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Jupiter Impact 2009
tedstryk
post Jul 22 2009, 04:26 PM
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To be fair, given the bright background and having looked at the raw data, that Hubble image looks like a bad scan of an already poorly processed version. Looking at the moons in some of these early HST images and comparing them to modern webcams, the HST images have a slight edge, but that is all.


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ugordan
post Jul 22 2009, 04:29 PM
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QUOTE (tedstryk @ Jul 22 2009, 06:26 PM) *
To be fair, given the bright background and having looked at the raw data, that Hubble image looks like a bad scan of an already poorly processed version.

Yep, that's got "scan" written all over it, down to the print scratches on the high res version.


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PFK
post Jul 23 2009, 11:33 AM
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QUOTE (ugordan @ Jul 20 2009, 09:40 PM) *
1) It would probably be harder to spot by an amateur and thus more likely to be missed

I'm sure that's true, but the fact that we're just two weeks from the 76th anniversary of film comedian Will Hay doing just that shouldn't go unremarked
<insert double take and grimace smiley>
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tedstryk
post Jul 24 2009, 12:11 AM
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http://archive.stsci.edu/proposal_search.p...st&id=12003

The HST observations have begun...the first set wrapped up about four hours ago.


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nprev
post Jul 24 2009, 12:32 AM
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Is that a restricted-access page, Ted? I get nothing but the frame.

Surprisingly good news, in any case!


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tedstryk
post Jul 24 2009, 12:45 AM
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It did that for me on the first few tries.

BTW, Gemini has also looked http://www.gemini.edu/node/11300


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Guest_Sunspot_*
post Jul 24 2009, 07:17 AM
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QUOTE (tedstryk @ Jul 24 2009, 01:11 AM) *
http://archive.stsci.edu/proposal_search.p...st&id=12003

The HST observations have begun...the first set wrapped up about four hours ago.


I'm assuming that with Hubble still in it's recommissioning phase and images not supposed to be released until some time in September we are unlikely to see these observations for some time??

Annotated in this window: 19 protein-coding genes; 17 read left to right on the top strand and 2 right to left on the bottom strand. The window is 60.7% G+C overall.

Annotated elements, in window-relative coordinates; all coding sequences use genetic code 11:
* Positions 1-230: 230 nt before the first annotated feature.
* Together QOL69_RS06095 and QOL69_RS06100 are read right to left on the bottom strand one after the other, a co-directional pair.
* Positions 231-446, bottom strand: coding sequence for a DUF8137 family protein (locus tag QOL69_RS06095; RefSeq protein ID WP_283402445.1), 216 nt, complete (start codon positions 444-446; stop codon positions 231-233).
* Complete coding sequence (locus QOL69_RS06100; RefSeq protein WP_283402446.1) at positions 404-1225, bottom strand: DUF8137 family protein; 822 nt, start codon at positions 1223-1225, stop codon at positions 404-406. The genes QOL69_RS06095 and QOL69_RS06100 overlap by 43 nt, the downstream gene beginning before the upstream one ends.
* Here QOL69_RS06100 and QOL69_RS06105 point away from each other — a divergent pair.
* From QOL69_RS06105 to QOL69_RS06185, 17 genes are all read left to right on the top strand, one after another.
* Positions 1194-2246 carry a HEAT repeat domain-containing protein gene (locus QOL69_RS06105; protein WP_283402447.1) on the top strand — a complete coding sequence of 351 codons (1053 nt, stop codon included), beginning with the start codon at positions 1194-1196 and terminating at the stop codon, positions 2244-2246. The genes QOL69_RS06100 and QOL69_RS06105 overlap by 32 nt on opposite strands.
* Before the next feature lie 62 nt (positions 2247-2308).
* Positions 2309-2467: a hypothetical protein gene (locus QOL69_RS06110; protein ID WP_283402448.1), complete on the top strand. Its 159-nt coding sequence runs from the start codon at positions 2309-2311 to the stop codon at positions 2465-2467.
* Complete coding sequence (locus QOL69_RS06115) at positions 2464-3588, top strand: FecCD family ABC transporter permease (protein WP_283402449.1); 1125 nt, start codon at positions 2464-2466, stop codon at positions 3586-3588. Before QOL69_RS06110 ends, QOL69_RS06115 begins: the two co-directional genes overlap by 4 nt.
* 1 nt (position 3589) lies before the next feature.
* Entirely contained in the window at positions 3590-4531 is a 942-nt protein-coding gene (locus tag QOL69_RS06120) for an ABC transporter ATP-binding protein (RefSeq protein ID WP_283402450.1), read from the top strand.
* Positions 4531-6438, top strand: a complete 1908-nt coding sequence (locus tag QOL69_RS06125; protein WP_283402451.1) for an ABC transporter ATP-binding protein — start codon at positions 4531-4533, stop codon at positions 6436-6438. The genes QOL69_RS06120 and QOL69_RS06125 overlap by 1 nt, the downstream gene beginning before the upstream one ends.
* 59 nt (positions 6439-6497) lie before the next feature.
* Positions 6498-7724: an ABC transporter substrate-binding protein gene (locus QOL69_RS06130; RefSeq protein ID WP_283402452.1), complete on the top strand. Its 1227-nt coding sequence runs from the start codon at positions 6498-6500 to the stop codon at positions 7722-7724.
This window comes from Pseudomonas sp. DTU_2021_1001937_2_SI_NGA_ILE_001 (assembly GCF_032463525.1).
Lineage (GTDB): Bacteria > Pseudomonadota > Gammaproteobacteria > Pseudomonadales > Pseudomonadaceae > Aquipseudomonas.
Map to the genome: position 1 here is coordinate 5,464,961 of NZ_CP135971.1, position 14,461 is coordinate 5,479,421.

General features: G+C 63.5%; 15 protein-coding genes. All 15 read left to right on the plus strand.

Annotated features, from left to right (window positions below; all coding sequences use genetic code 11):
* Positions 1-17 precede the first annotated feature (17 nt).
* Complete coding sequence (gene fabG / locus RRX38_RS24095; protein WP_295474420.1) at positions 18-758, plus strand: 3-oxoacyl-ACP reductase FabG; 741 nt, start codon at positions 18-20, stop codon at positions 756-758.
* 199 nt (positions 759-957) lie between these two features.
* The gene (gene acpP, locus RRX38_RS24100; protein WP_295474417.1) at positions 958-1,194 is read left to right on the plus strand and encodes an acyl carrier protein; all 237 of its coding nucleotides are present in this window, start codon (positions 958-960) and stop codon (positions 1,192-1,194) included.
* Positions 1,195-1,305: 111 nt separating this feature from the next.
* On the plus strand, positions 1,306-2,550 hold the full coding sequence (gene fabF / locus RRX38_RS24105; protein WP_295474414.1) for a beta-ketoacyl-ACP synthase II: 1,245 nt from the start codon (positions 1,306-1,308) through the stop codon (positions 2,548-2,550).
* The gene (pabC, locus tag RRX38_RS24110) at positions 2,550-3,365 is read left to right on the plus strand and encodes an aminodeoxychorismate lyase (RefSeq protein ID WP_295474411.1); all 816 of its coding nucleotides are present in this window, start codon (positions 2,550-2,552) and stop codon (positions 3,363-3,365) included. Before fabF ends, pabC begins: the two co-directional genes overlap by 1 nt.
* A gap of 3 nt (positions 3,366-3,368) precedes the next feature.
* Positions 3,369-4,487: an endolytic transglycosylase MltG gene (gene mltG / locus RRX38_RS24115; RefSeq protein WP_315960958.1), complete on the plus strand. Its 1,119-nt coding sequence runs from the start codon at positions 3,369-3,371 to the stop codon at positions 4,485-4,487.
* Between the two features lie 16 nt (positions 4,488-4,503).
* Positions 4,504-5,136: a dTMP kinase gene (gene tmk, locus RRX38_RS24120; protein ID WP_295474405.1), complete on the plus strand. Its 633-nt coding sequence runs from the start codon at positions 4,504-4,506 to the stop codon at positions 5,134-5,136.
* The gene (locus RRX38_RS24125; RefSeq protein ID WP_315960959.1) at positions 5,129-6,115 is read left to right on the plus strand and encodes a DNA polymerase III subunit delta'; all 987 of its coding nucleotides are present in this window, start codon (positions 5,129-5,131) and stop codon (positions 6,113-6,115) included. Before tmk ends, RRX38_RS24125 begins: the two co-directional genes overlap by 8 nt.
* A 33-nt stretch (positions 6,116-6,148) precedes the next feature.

EDIT: OK just saw this at spaceflight now http://www.spaceflightnow.com/news/n0907/24hubble/

"Engineers programmed Hubble to spend a few hours observing Jupiter Thursday afternoon. Imagery of Jupiter could be released by late Friday, according to Ray Villard, spokesperson for the Space Telescope Science Institute."
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Hungry4info
post Jul 24 2009, 11:26 AM
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Definitely looking forward to this first example of the improved capabilities with WFP3.


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Guest_Sunspot_*
post Jul 24 2009, 12:12 PM
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QUOTE (Hungry4info @ Jul 24 2009, 12:26 PM) *
Definitely looking forward to this first example of the improved capabilities with WFP3.


Yes, and it's a shame they couldn't get the High Resolution Camera on ACS working again.
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tedstryk
post Jul 24 2009, 01:45 PM
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They repaired the ACS HRC, but it is much more complex to operate and would take much more time. At any rate, the WFC3, while having a much larger field of view than WFPC2, has significantly higher resolution than the PC chip in WFPC2, so this should be good.


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Hungry4info
post Jul 24 2009, 02:11 PM
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QUOTE (tedstryk @ Jul 24 2009, 07:45 AM) *
They repaired the ACS HRC, but it is much more complex to operate and would take much more time. At any rate, the WFC3, while having a much larger field of view than WFPC2, has significantly higher resolution than the PC chip in WFPC2, so this should be good.


They repaired ACS HRC? When? Last I heard the last servicing mission wasn't able to do that. Were they able to do it from the ground via some software method?


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tedstryk
post Jul 24 2009, 02:42 PM
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OK, I see that now, I didn't realize the HRC had further problems (although they are still trying to find a work-around).


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nprev
post Jul 24 2009, 05:07 PM
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Good SpaceflightNow article re yesterday's Hubble obs; images may be released later today!


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stevesliva
post Jul 24 2009, 07:10 PM
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Yup! http://hubblesite.org/newscenter/archive/releases/2009/23/
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nprev
post Jul 24 2009, 07:22 PM
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YESSSSS!!! smile.gif

Wow. Obviously these are rush images that haven't been calibrated, but at first blush that hit looks a lot more pronounced than I remember for even the largest SL9 fragments. In fact, it almost looks like more dark material may have been boiling out from the deeper levels of the atmosphere since the impact occurred, and the 'ejecta field' to the left of center's still there.

Wow. Just wow. WFC3's performance is looking pretty good at this early stage as well!


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